It’s an upside-down world when it comes to age and social power. Maxims like “respect your elders” and “follow in your father’s footsteps” indicated a social orientation favoring experience and forebears. Cultural continuity came from younger people looking up to older people, with apprenticeships, mentoring, and internships reflecting this deference to seniority.
An interesting change has come in the modeling of society over the past few decades, namely the move from a generation gap to a fixation on youth to a reorientation on youth showing elders the way. Now, a study from the Pew Research Center indicates that older adults are adopting social media quickly, with those 50-64 years old picking it up at an 88% greater rate in just one year. Overall, 47% of people in this age group now use social media, up from 25% in April 2009.
Email is still the favorite online technology for people 50 and older, with 89-92% using it daily.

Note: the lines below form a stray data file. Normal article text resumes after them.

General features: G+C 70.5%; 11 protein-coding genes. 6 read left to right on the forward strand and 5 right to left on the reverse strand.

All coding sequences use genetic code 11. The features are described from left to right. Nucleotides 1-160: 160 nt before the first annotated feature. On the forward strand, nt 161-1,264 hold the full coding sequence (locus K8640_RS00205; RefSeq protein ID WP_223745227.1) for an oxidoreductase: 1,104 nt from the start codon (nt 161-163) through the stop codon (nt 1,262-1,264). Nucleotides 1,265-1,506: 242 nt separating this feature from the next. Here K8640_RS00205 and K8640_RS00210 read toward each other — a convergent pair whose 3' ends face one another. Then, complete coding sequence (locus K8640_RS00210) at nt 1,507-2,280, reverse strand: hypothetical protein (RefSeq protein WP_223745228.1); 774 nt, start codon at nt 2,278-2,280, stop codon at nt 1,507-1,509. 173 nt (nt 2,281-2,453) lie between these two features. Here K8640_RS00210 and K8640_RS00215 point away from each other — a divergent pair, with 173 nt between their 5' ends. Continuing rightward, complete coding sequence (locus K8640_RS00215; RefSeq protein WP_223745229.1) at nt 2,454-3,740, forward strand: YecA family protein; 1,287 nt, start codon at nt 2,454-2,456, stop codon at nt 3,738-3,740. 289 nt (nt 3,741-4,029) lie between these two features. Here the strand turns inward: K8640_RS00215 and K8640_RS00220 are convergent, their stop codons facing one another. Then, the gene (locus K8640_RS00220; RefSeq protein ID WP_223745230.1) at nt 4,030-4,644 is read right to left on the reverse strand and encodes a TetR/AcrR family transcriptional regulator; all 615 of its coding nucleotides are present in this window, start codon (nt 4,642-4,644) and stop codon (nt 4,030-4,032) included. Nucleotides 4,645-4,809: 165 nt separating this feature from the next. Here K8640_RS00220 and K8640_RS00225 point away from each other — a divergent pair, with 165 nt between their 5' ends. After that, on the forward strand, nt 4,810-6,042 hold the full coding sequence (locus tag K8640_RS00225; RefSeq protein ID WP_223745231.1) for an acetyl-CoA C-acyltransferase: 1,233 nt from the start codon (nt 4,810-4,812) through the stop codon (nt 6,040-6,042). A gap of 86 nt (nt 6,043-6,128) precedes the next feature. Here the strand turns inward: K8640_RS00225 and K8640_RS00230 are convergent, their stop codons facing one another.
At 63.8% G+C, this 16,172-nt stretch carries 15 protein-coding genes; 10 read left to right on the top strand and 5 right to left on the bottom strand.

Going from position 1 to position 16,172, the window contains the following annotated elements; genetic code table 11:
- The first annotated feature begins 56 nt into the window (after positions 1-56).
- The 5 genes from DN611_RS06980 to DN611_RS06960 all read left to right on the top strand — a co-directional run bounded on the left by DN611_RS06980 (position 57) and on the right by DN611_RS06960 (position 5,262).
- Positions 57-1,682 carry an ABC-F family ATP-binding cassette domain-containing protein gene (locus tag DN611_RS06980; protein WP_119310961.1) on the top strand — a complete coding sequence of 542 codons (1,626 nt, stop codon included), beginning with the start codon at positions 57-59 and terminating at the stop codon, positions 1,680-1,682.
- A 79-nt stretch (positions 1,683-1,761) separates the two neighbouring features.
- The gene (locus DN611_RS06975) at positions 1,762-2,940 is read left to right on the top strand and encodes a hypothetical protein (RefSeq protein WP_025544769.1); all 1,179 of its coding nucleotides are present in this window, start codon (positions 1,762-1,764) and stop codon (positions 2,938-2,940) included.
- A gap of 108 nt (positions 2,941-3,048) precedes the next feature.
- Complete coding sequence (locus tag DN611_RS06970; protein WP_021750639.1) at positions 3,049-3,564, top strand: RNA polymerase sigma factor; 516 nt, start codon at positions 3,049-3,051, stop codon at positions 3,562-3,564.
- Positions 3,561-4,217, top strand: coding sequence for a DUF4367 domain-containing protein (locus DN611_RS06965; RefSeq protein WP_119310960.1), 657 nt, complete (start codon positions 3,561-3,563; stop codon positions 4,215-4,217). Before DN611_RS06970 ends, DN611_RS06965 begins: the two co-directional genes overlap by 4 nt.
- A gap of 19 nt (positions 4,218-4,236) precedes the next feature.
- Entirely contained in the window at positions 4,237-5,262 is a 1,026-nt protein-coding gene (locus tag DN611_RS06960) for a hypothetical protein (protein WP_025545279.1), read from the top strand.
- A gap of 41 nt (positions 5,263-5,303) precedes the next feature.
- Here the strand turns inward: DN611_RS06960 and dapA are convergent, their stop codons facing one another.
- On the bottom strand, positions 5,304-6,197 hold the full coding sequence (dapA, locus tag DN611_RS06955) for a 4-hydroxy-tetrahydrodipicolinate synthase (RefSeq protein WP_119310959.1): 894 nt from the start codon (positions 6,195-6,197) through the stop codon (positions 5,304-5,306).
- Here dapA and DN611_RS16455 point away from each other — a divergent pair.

The researchers attribute the appeal of social networks in these older age groups to a few factors:
- Renewing connections for social support, fun during retirement, or second careers
- Increased likelihood of living with a chronic disease, with social networks providing important support
- Connecting with younger members of a family, bridging the generation gap
My question is, “Will that generation gap close in the next 10 years?” After all, the first part of Generation X is going to turn 50 next year, and the Generation Y denizens are approaching 30 years of age. As someone born in the early years of Gen Xers, I have to remind myself that I’m officially five years away from being in this 50-64 year old cohort now — that little insouciant voice I acquired in the nascent days of the Internet, when I was a fringe member of the Young Turks and the oldsters were out of touch . . . well, they’ve learned, and we’ve aged. And now, we’re all inhabitants of the Interwebs.
The Internet is quickly becoming the norm for all age groups. Maybe it was just a matter of time — literally.
And maybe we’re even more likely than our predecessors to model our behavior on acting young through technology.